Molds at School. 2002, 2012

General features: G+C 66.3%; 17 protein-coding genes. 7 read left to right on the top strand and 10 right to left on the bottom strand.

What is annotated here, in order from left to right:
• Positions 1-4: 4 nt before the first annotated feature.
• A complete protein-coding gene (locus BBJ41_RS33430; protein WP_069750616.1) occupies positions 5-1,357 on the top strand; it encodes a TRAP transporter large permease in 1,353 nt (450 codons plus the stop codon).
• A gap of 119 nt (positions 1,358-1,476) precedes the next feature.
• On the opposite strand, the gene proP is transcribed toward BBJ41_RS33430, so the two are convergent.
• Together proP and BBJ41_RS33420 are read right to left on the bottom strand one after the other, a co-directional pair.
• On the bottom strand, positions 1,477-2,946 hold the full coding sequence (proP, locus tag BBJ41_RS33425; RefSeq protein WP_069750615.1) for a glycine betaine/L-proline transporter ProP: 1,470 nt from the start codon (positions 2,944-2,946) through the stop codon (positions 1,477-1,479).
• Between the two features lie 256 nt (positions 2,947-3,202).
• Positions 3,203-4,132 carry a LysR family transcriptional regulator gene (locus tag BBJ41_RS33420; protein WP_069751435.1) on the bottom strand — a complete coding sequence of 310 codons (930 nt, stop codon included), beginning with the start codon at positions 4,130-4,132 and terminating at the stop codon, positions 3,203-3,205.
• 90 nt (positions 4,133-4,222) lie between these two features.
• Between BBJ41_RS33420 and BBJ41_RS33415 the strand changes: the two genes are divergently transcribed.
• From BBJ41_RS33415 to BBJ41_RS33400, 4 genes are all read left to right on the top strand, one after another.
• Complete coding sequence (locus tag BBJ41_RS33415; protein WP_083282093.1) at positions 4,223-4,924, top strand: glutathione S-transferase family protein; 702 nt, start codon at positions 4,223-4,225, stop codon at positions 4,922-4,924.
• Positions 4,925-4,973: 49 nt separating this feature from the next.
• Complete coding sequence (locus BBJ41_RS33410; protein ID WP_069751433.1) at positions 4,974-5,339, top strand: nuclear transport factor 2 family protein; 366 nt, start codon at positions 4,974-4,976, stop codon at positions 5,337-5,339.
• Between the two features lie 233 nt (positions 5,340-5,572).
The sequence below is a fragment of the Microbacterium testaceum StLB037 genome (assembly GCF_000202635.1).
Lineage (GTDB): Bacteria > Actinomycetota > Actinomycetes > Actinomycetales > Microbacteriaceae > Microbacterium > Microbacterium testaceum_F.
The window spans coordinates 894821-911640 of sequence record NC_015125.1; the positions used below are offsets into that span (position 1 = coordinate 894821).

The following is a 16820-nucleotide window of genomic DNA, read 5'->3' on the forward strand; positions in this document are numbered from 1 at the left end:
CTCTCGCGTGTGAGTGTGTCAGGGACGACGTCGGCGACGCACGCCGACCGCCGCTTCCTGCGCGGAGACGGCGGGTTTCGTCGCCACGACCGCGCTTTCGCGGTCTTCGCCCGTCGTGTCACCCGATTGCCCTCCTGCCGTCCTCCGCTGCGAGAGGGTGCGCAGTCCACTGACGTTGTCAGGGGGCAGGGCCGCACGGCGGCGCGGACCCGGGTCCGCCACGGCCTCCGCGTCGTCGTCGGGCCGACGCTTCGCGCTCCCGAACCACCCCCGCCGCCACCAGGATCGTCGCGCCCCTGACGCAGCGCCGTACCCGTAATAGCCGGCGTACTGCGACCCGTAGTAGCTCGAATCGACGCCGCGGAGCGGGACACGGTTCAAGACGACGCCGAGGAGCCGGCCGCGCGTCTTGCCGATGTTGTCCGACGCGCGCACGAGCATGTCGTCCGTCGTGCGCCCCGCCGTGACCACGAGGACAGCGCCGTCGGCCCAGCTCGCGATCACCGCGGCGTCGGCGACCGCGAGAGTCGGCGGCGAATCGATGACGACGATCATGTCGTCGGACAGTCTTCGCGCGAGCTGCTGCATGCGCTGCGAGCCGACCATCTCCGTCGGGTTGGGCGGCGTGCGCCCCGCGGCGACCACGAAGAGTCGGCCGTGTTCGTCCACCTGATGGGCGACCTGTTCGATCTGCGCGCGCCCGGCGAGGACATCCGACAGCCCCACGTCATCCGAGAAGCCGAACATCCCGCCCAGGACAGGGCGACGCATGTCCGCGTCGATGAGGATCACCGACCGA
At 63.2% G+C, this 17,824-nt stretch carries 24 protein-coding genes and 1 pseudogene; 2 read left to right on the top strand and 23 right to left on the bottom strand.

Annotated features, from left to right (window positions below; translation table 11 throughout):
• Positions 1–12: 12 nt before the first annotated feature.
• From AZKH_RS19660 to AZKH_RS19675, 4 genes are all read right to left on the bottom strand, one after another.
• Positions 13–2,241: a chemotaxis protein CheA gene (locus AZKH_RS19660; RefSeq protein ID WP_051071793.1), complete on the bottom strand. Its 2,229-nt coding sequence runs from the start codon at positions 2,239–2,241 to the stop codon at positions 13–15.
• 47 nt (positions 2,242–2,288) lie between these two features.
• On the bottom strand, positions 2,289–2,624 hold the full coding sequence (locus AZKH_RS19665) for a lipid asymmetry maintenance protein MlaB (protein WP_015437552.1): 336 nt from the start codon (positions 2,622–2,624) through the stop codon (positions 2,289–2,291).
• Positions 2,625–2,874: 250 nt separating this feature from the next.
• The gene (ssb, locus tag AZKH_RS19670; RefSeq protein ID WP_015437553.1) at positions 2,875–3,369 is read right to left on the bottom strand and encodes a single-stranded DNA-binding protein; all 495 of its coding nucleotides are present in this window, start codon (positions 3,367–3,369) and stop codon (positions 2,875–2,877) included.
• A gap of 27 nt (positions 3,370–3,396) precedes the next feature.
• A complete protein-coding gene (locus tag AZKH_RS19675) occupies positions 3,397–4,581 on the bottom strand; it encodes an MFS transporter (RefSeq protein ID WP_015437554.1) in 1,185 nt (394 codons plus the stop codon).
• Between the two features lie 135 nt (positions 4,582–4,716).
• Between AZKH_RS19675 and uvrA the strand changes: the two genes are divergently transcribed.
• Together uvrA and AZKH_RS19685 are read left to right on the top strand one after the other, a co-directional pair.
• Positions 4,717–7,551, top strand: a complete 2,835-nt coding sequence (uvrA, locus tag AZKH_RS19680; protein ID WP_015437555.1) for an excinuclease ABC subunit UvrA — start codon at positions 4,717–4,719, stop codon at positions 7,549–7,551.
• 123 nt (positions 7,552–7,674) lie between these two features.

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1 Molds at School Healthy Schools Network, Inc , The Basics About children Children may be at special risk from exposures to molds at school. Young children s lungs and other organs are still developing and children can't identify hazards. They breathe more air per pound of body weight than adults do; they have hand to mouth behaviors; they rarely stop to wash their hands. While children are required to be in school, no laws protect children or even school personnel from exposure to molds or specific levels of contamination. Schools are required to provide accessible facilities and programs; children who are extremely mold sensitive or sensitive to other indoor air pollutants may be eligible for special accommodations. Parents and personnel should be familiar with the symptoms and health effects of mold on children (see page 3) and monitor children s health. About school buildings Damp, moldy school environments are harmful to children for a variety of reasons. Damp indoor environments create conditions that are favorable for dust mites, and standing water in schools can increase pest and rodent infestations, all of which can release allergens. Moisture also can cause building materials to off gas and release chemicals into the air, such as phthalates, a type of polyvinyl chloride (PVC), that can cause physical and mental health consequences. Damp environments may lead to growth of molds indoors. Although some molds are everywhere all the time, indoors and out, including in schools, when wet conditions exist, molds will grow to higher than normally occurring levels. Federal studies have shown that many schools are in poor repair and poorly maintained. Many schools have plumbing problems, leaky roofs or poor ventilation systems, which can create ideal moisture conditions for molds to grow. Moisture and mold problems can be present in schools regardless of the climate or time of year, and may be present in older buildings as well as new construction. Delaying repairs or cutting back maintenance makes mold problems worse. Many schools have mold problems because of poor construction, or because they are tightly sealed and poorly ventilated, which prevents moisture from escaping. School personnel and parents should be alert to and help monitor schools for moisture, water damage, and resulting mold problems. (Sources: Institute of Medicine, Climate Change, the Indoor Environment, and Health; Collaborative on Health and the Environment, Learning and Developmental Disabilities Institute) Testing buildings for mold is time consuming, expensive, and unreliable. No safe levels of molds have been established. The most important actions to stop or prevent mold growth are: keep the building dry, stop leaks, get rid of mold contaminated items, fix sources of dampness and notify the school administration when problems are not addressed. Molds will return when dampness returns. The time and money spent on testing can be better spent on cleanup and repairs. Indoor mold growth, mold contaminated buildings, and especially mold contaminated schools have been the topic of a growing number of news reports and health advisories. The public health community and the general public are increasingly aware of the harmful health effects of mold growth indoors, and that molds growing in schools can be harmful to children s health and learning. 1